This isn't a 5G handset, and although it supports two SIMs you'll have to limit yourself to one of them if you want to augment the 128GB of internal storage with a MicroSD card. My review unit had a Navy Blue chassis, and there's also a rather more 'blingy' Blush Gold version. Motorola provides a transparent bumper that makes the handset feel even larger, although it does mitigate both the slipperiness of the backplate and its propensity to gather fingerprints.

SEE: 5G smartphones: A cheat sheet (free PDF) (TechRepublic)

The fingerprint reader is embedded in the power button on the handset's right edge, just below the volume rocker. There's a dedicated Google Assistant button on the left, a 3.5mm headset jack at the top and a USB-C charging/connection port on the bottom.

The Moto G9 Plus runs on Qualcomm's mid-range Snapdragon 730G SoC, and despite having only 4GB of RAM I didn't notice any serious performance issues during testing. In the PCMark for Android Work 2.0 performance test, the Moto G9 Plus scored 7754. For comparison, flagship-class handsets based on the Snapdragon 865 chipset regularly score 12000 or more.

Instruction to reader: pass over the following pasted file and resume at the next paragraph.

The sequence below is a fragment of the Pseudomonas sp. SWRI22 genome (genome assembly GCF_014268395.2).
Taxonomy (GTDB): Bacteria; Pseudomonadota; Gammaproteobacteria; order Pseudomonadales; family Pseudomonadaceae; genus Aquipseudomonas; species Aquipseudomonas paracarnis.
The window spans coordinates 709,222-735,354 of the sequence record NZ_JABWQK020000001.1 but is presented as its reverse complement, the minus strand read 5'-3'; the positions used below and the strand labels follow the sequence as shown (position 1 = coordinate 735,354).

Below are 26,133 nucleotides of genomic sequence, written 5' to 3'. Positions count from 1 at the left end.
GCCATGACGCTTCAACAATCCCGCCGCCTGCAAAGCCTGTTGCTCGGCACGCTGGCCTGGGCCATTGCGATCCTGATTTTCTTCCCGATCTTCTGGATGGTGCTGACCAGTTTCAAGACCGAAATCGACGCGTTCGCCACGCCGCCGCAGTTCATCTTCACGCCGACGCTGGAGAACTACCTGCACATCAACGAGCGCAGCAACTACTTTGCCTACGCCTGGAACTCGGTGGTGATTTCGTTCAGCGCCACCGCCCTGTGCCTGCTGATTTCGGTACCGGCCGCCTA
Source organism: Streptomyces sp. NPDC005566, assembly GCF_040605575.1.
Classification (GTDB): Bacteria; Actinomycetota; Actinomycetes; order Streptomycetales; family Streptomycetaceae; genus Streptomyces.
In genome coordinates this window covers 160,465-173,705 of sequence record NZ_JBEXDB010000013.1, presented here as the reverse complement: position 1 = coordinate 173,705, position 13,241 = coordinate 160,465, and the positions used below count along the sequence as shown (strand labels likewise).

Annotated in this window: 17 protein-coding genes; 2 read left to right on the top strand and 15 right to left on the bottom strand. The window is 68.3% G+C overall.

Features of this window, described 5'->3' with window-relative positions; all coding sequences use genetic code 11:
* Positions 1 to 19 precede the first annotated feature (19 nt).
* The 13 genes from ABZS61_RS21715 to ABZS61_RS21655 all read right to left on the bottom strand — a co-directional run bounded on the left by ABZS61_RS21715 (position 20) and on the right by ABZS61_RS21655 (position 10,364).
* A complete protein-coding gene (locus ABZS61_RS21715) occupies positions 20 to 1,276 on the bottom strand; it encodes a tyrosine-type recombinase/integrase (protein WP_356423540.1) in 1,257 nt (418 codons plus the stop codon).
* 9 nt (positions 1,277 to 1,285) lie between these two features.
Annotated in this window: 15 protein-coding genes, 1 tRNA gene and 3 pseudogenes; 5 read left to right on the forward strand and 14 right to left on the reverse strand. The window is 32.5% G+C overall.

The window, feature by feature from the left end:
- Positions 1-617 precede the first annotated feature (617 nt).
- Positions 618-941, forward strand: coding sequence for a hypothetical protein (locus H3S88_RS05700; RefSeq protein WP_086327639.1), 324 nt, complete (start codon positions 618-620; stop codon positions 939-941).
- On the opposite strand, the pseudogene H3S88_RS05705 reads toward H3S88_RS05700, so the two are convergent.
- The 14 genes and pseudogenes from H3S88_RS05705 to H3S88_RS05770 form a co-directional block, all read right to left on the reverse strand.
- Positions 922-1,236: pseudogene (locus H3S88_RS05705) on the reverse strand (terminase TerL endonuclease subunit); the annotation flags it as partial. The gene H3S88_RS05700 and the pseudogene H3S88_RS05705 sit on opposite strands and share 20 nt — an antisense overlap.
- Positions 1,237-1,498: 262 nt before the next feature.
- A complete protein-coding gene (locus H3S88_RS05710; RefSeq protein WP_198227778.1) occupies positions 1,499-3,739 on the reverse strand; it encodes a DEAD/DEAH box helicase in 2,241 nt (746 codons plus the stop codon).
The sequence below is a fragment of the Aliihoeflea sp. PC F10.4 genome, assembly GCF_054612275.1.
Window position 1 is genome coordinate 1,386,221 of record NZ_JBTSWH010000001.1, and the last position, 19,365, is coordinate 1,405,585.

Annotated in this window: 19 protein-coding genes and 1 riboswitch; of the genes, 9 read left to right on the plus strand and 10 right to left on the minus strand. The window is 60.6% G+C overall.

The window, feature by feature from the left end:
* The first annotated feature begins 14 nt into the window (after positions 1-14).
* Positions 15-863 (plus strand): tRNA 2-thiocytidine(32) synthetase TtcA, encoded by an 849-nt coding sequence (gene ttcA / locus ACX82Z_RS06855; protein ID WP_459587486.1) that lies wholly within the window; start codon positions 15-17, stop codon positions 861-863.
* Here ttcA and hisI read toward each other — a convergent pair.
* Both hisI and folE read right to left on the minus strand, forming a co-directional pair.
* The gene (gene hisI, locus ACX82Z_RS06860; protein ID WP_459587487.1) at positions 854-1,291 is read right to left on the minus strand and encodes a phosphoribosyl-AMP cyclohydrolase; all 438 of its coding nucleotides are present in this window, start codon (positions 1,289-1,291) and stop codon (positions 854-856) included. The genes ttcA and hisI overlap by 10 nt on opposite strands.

Top ZDNET Reviews

Raspberry Pi 4

Top ZDNET Reviews

Raspberry Pi 4

Raspberry Pi 400

Top ZDNET Reviews

Raspberry Pi 400

Samsung Galaxy Xcover Pro

Top ZDNET Reviews

Samsung Galaxy Xcover Pro

reMarkable 2

Top ZDNET Reviews

reMarkable 2


The OS is Android 10, with only a few embellishments. A Moto icon leads you to an applet that provides access to key tweaks such as gesture controls, setting up the handset for better gaming and audio experience, as well as personalising the look and feel. It's a smart way to accentuate what differentiates this handset and keep that accessible, so you don't have to hunt for things deep in the settings area.


The Moto G9 Plus in Blush Gold.

Images: Motorola

The 16MP f/2.0 front camera sits in an unobtrusive punch-hole in the top left of the screen. Selfies are of perfectly adequate quality. There are four cameras at the back: 64MP f/1.8 wide angle; 8MP f/2.2 ultra-wide angle (118°); 2MP f/2.2 macro (2.5cm focus distance); and a 2MP f/2.2 depth sensor. Photos are of reasonable quality considering the phone's price point. Point-and-shoot images are fine, although there's no telephoto camera.

Given its budget price, the Moto G9 Plus is never going to deliver much more than an average specification. Still, it does this intelligently and delivers some pleasant surprises, including good battery life, a large screen and some nice customisation features and controls.


Moto G9 Plus packs 64MP camera and low price tag (CNET)

Motorola Moto G 5G Plus review: A great budget smartphone, with added 5G support

7 must-have apps for your iPhone and Android smartphone

Google launches Android Enterprise Essentials aimed at SMBs

Galaxy Note: Samsung might ditch premium phone for 2021 over falling high-end demand

5G almost cheap: The best affordable 5G phones between $400 and $700

Read more reviews